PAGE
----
How you start your day should be just like the opening sequence from Mission Impossible Ghost Protocol
This analogy will all make sense in a moment so bear with me and keep reading…
The movie opens up with Ethan Hunt escaping from a grimy Russian prison as he swiftly beats the shit out of the inmates that chase after him.
As Ethan and his IMF cohorts rendezvous in the cavernous area below the prison, the camera pans away from the frenetic action as you hear the subtle buildup of strings beckoning with anticipation of what’s to come…
Then Ethan lights a fuse that starts racing along the wire, twisting and turning in sync to the symphony until the determined flame reaches its destination.
In this case it’s the bomb to blow the prison to smithereens.
You can watch a clip below…
That lonely spark represents a key component of success.
I’m talking about Momentum.
Most people slam the snooze button on the alarm and keep their flame momentarily snuffed out.
Then an hour or so later they launch into the day an hour or more later albeit without a coherent plan for what’s to come next.
It’s understandable as it truly does take an enormous amount of mental energy to force yourself out of bed when your alarm goes off if you’re so used to the routine of smashing the snooze over and over again.
Chemists call this force “activation energy” which in normal terms is the amount of energy required to start a chemical reaction.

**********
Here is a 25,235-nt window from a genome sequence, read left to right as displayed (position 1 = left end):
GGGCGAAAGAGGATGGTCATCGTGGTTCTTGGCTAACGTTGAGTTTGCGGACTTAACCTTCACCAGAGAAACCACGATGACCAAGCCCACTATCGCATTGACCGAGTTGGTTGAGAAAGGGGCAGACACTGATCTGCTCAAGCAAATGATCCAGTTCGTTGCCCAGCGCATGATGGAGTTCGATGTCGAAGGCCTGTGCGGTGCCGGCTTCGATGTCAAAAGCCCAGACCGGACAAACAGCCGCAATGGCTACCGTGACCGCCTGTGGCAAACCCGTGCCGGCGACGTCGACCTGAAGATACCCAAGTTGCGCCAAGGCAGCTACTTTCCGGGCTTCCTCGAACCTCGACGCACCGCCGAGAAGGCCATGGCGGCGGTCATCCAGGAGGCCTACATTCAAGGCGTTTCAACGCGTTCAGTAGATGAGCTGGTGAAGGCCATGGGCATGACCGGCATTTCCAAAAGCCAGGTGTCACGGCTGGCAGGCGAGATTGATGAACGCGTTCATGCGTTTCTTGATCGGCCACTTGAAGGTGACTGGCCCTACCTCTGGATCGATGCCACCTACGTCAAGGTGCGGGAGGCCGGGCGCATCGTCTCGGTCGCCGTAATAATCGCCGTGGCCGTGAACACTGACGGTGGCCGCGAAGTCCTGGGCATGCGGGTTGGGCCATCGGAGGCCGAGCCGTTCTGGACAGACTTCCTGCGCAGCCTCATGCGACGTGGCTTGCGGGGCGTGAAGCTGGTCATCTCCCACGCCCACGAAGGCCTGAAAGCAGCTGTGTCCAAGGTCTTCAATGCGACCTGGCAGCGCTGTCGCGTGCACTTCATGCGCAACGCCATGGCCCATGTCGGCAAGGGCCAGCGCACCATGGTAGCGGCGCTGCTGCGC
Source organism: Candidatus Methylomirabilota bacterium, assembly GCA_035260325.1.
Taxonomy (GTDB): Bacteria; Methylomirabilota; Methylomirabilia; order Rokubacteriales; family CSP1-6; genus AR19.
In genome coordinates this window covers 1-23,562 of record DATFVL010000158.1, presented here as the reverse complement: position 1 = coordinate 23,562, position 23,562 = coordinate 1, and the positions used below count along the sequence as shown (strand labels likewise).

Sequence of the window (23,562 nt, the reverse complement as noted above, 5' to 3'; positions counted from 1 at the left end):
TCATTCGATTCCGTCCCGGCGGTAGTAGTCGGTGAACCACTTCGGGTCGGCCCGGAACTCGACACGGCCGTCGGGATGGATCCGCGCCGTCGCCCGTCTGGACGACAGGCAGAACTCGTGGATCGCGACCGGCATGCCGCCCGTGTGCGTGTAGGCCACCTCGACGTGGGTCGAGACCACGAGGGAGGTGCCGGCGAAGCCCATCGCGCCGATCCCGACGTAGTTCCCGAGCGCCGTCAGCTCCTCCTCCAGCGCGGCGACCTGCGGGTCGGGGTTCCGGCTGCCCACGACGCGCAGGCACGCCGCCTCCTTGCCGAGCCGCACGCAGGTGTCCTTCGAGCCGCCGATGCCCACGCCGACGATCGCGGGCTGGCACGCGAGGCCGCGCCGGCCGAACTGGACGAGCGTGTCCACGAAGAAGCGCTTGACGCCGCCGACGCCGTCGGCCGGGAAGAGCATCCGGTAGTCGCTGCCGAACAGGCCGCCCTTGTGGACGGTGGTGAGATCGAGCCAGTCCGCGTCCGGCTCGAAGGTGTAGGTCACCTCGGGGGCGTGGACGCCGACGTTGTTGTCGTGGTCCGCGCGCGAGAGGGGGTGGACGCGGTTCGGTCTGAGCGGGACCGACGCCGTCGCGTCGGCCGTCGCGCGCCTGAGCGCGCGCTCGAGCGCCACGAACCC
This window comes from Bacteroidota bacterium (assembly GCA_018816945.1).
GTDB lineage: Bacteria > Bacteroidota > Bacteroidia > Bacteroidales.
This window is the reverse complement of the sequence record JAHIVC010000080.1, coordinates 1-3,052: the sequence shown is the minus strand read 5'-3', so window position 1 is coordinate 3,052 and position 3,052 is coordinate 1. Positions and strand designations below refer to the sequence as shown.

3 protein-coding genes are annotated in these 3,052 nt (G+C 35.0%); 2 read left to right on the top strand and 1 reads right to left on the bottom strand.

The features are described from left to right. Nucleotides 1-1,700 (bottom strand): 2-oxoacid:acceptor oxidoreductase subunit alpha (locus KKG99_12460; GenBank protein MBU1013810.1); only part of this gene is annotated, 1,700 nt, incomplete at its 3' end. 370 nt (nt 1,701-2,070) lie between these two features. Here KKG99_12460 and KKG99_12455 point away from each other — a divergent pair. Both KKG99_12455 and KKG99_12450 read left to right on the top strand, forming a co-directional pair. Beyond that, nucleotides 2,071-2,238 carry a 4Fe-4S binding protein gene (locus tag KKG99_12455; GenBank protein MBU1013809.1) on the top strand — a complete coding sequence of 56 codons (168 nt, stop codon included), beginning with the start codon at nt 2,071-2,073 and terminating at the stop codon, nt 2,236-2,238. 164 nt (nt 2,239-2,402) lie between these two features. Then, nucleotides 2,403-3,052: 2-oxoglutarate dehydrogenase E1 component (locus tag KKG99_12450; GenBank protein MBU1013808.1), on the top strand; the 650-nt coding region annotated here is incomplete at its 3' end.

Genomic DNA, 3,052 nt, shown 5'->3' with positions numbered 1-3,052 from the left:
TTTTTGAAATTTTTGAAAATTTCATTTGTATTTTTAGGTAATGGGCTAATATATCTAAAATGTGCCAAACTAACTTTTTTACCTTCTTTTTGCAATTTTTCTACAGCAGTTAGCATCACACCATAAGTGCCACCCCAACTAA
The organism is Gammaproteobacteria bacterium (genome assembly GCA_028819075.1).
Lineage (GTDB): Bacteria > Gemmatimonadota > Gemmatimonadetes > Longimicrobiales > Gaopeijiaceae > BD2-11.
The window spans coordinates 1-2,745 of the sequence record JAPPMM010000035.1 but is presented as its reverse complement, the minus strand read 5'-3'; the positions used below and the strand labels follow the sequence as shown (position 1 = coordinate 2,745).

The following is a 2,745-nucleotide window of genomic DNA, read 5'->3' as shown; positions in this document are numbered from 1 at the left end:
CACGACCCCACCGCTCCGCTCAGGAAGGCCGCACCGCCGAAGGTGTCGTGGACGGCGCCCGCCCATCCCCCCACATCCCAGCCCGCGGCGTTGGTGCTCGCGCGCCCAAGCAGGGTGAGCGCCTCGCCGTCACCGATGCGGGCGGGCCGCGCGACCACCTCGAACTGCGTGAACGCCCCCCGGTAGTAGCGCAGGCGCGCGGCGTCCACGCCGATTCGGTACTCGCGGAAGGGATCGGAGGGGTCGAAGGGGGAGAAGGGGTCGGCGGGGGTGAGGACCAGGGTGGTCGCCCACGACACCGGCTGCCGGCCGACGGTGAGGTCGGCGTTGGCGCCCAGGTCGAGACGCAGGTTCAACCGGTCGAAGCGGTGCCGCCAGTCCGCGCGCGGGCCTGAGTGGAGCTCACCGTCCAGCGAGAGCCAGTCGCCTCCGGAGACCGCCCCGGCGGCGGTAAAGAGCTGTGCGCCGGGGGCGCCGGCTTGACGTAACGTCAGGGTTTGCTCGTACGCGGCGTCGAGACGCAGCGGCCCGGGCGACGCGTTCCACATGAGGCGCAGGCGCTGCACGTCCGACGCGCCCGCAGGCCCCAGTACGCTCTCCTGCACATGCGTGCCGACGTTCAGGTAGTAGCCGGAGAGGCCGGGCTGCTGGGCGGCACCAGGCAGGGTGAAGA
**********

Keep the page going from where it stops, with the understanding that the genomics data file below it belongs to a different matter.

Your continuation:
But in this case it’s the push for yourself that you must turn on when you’re alarm goes off despite the resistance from your brain and body urging you to do otherwise.
You can use the 5 second rule discussed in detail below to eventually make this process easier and just something you instinctual do.
In other words when the alarm goes off you’re up, no questions asked.
🔥Momentum Booster: Prepare The Night Before
Last night is the time when you must define what the top priorities for your life and business will be for the next day.
If you think you will find the time in the morning to figure this out it will be too late and too much mental energy will be expended trying to decide what you should do.
Just like an architect creating a blueprint for the construct he’s about to build, so should you have a concise blueprint for your day.
Don’t leave the day up to chance or last minute planning. That’s what amateurs do.
As entrepreneur Brian Tracy say’s:
Proper Prior Planning Prevents Poor Performance
Here’s the thing: when you plan your day you must be super-specific.